It is important to me that the sculptures I make should have a visual and social relationship to the place where I live. At the same time, I believe that the techniques I use should make reference to the journey I have taken as a ceramist. I began working with clay in East Texas. Then clay sent me on a journey across my country, to Taiwan, Hong Kong, China, Italy, Norway, and finally back to Texas. There were often subtle and sometimes radical differences in the ways that artists worked with clay in all of these places. Even though we all share a similar toolbox of techniques, we refine our finished work according to different aesthetic goals. I think this is because our eyes filter our environments based on our own histories and experiences in the places where we are rooted.  

After making work in places that looked very different from my home, I realized that my own understanding of technical refinement was informed by the Texas landscape where I grew up. There seemed to be a relationship between my perception of a finished work and my experience of the landscape where I spent the first half of my life. When I returned to Texas, I decided that I wanted to make work that had a visual and social origin in my community. Yet I knew my work would carry visual markers from the places that I had visited and worked.  I found myself in a conundrum as I wondered what a sculpture inspired by a small region would look like if the person who made it was influenced by multiple places.

It would be impossible for me to write here all of the traces of my journey that I believe are evident in the ways that I am currently working with clay, but I am going to describe one that has become very important to me.  The way I am using glaze in my current sculptures goes back to a week in Taiwan when I worked with a potter in his studio helping him glaze pots.  He used glaze like it was an object. In the kiln the glaze would run off the pot and all over the kiln shelf; thus the glaze itself would redefine the shape of the pot. He explained to me that the glaze documented his interaction with the pot and the fire.  I understood that this way of glazing connected his work to the Japanese potters who have had an influence on Taiwanese ceramics.  Now, when I encourage my glazes to run I am mapping the connection from that experience in Taiwan to my education and experiences as a ceramist in the United States.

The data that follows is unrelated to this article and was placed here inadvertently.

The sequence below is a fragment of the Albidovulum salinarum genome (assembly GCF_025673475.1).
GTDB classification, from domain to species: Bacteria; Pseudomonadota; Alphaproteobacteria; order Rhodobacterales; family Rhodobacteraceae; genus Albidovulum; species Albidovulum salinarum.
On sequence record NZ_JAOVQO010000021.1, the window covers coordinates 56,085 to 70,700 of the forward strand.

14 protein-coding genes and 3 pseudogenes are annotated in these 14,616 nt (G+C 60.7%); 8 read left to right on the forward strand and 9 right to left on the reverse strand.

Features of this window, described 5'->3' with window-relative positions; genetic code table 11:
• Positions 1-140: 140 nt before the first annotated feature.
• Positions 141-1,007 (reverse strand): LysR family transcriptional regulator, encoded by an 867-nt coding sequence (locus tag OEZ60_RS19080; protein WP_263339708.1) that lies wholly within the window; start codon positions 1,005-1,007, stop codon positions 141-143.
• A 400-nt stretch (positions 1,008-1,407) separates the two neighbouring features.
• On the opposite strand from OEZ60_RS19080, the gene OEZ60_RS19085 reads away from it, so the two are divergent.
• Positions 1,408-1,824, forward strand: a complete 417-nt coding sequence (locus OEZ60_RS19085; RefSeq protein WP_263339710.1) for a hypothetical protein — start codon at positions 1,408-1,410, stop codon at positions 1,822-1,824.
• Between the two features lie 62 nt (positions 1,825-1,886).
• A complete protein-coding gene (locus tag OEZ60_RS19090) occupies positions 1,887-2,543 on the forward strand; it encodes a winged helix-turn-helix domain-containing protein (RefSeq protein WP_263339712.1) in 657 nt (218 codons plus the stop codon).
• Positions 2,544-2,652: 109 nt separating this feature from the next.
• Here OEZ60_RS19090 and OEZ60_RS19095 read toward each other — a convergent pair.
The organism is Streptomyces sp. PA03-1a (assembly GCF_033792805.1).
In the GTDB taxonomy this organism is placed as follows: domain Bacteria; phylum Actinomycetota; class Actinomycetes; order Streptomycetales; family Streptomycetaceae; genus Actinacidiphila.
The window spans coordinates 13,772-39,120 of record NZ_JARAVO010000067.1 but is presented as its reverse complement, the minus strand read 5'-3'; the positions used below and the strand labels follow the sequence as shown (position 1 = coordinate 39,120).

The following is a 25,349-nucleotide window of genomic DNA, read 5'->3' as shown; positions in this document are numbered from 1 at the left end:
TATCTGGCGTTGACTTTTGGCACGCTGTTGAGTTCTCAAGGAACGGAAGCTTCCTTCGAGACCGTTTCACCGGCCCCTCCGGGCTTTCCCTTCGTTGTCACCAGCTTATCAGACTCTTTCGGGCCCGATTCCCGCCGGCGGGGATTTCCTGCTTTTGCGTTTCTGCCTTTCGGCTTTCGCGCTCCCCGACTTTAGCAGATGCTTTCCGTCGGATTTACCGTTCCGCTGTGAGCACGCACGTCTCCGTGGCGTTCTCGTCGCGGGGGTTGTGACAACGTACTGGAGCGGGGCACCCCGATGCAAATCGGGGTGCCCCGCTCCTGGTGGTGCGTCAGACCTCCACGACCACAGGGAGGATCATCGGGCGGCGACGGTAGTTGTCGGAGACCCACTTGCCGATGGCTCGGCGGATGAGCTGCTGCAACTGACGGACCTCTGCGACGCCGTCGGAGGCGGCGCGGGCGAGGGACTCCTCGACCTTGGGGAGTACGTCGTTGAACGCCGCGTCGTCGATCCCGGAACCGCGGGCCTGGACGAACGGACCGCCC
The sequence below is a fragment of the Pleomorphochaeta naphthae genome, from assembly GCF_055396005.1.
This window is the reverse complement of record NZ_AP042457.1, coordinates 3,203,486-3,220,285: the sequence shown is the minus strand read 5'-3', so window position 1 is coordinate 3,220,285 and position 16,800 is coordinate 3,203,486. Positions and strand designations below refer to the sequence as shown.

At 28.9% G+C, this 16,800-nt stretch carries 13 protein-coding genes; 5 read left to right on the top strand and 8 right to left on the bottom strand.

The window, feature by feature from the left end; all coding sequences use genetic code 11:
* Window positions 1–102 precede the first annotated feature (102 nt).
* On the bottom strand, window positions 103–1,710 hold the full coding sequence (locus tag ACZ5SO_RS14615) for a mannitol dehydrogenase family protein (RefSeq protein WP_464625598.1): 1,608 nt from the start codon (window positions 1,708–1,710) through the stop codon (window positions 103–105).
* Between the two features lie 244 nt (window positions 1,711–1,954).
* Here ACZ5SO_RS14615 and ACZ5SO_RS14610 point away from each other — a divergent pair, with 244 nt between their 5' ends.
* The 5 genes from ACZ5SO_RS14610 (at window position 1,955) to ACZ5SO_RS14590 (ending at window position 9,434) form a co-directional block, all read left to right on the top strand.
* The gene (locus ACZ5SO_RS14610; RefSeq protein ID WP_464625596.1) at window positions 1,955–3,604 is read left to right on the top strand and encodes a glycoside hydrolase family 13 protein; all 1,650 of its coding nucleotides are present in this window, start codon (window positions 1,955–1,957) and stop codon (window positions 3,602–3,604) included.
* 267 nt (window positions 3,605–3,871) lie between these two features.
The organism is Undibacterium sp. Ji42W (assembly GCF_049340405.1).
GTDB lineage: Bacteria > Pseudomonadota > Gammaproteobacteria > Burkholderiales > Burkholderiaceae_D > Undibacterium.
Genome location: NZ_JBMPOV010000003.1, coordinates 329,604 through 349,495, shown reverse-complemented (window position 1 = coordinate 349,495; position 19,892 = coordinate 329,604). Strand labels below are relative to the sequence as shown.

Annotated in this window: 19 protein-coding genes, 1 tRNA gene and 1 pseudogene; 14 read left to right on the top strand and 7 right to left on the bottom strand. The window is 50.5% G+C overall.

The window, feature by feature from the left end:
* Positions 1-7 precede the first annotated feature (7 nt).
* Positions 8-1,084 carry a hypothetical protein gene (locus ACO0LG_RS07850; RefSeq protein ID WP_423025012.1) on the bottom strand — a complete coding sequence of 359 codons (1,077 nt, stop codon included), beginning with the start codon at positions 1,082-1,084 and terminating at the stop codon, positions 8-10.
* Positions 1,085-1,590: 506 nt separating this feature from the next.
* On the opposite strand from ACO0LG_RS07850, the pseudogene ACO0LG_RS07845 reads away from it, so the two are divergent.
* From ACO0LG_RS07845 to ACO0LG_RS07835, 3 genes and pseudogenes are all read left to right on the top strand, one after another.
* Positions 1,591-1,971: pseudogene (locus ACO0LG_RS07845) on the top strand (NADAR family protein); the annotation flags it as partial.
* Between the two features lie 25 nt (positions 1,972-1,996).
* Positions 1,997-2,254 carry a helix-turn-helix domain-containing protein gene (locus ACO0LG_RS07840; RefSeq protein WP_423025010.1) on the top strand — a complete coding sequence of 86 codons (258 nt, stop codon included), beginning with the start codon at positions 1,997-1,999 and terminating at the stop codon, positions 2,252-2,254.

For several years my sculptures have been about my experience of the broad American “place,” and more recently they have also been about specific local Texas places near where I live. My sculptures are conglomerate objects that are composed of a variety of cast nerikomi porcelain forms. The nerikomi patterns and colors give the surface of my sculptures an orderly structure that relates to the geometry of the agricultural fields and cityscapes from the region where I live. Each form is designed to represent a physical or emotional aspect of a real object, body, or plant.  Some forms are literal representations, and others are altered by memory and perception.  Thick translucent masses of glaze create a haze of bleeding color that unites the numerous parts of the sculpture into a single unit that represents the experience of a place.